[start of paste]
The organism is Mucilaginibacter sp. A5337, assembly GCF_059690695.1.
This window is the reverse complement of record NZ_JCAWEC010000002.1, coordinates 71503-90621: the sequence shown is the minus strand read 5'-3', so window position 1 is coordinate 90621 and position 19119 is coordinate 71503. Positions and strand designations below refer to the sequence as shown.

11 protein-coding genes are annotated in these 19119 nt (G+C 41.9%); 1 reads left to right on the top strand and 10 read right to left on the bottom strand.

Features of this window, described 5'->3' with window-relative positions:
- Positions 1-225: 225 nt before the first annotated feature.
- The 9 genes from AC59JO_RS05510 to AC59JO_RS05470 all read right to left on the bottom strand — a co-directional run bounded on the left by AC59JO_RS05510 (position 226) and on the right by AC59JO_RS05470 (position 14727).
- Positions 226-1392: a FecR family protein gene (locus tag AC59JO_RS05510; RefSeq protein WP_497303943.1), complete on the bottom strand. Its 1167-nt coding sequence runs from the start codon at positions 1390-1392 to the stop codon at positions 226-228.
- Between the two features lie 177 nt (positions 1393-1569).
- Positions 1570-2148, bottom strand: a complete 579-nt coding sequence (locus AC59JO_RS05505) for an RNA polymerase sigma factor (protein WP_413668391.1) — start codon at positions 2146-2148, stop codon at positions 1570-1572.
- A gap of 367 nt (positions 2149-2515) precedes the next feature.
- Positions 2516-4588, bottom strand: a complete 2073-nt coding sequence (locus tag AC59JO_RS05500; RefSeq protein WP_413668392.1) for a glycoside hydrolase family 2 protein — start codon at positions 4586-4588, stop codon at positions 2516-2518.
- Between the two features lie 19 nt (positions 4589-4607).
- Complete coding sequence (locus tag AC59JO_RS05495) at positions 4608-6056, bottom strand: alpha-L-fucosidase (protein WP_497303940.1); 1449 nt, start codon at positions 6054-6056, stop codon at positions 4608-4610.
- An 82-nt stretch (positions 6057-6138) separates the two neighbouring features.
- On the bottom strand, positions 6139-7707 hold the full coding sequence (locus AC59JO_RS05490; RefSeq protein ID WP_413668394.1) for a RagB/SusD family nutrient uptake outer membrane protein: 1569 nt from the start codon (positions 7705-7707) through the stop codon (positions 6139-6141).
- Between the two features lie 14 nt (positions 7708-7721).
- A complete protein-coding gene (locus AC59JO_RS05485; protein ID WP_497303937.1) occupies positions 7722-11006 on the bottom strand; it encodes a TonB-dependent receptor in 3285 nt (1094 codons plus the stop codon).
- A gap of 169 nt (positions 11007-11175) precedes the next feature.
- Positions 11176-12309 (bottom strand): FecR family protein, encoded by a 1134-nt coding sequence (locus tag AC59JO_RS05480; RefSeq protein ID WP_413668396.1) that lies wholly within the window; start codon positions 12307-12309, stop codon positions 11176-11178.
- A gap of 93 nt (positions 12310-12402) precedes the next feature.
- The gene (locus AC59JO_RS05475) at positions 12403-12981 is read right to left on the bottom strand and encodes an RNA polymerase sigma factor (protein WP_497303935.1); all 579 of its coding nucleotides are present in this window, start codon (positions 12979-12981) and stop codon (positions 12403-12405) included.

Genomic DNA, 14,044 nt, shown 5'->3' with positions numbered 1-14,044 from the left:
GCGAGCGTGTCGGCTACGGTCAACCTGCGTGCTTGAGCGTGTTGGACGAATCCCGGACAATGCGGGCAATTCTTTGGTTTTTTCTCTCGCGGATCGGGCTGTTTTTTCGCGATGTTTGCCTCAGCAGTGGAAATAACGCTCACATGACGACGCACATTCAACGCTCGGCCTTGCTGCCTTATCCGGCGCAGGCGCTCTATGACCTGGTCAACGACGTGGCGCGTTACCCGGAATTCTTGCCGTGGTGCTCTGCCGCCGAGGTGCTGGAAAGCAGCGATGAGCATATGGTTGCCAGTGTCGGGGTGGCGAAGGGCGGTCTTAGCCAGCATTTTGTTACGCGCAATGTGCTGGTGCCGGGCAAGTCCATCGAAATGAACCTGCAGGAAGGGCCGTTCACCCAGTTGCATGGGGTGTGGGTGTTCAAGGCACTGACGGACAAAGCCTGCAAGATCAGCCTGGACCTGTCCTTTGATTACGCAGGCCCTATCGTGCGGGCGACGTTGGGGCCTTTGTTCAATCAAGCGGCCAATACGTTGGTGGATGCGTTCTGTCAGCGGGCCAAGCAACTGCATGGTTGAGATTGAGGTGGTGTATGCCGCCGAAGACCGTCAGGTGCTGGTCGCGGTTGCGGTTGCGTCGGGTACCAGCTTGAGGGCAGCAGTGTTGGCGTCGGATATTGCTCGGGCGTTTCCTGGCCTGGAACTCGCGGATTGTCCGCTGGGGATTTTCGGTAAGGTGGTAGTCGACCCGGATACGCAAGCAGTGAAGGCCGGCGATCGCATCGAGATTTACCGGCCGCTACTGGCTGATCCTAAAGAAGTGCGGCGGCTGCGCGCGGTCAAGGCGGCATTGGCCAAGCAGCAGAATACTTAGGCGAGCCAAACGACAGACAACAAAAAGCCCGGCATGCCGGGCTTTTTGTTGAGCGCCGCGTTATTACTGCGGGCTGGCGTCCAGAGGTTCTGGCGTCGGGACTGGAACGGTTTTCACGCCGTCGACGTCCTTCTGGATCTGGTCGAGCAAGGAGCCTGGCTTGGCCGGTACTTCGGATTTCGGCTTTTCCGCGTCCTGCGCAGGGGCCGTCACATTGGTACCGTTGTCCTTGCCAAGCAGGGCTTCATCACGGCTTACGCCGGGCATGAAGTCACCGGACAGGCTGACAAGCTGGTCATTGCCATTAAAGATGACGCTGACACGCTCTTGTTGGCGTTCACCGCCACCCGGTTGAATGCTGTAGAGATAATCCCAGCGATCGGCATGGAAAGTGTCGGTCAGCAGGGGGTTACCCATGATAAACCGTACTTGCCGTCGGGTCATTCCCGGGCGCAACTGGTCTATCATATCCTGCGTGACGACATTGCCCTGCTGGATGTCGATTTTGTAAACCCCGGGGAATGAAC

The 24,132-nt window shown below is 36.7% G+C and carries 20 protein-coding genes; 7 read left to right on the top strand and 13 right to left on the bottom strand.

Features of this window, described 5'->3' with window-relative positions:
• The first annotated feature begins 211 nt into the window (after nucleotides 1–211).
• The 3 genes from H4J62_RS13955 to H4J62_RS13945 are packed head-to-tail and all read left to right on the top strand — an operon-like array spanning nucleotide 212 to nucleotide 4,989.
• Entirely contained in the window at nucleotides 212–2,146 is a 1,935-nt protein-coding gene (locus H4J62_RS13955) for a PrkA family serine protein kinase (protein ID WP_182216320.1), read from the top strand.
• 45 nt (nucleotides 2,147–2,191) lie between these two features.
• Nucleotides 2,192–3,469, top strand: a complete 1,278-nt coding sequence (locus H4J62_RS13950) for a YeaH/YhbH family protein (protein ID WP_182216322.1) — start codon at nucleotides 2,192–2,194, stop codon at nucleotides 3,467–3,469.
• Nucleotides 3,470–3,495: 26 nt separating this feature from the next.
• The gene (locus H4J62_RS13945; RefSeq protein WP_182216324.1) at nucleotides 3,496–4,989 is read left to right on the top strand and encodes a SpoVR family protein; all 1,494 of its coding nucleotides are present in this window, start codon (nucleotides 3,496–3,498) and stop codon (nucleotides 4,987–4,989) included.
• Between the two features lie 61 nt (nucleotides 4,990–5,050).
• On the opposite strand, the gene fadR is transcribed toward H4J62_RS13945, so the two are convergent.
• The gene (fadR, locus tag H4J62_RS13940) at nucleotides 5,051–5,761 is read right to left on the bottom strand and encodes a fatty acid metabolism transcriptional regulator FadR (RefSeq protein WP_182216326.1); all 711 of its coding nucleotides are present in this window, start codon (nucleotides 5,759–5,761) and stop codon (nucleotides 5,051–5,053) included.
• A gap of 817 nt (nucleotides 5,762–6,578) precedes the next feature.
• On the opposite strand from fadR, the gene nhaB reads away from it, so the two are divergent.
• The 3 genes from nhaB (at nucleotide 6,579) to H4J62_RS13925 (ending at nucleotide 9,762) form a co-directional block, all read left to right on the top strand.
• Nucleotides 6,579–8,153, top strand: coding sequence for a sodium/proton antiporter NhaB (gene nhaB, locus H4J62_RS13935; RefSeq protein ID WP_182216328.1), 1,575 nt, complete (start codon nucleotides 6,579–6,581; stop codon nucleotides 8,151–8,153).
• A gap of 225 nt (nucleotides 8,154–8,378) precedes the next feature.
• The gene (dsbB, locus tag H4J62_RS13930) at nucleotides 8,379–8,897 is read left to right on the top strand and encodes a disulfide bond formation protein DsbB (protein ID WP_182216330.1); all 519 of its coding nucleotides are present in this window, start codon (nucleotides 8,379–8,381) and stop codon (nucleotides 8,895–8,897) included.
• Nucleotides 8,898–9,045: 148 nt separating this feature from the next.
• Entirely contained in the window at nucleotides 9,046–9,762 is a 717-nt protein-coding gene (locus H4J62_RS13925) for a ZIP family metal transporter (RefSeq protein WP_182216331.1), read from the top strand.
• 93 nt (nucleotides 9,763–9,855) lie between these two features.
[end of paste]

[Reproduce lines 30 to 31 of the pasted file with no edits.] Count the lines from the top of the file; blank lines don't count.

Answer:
• Nucleotides 2,192–3,469, top strand: a complete 1,278-nt coding sequence (locus H4J62_RS13950) for a YeaH/YhbH family protein (protein ID WP_182216322.1) — start codon at nucleotides 2,192–2,194, stop codon at nucleotides 3,467–3,469.
• Nucleotides 3,470–3,495: 26 nt separating this feature from the next.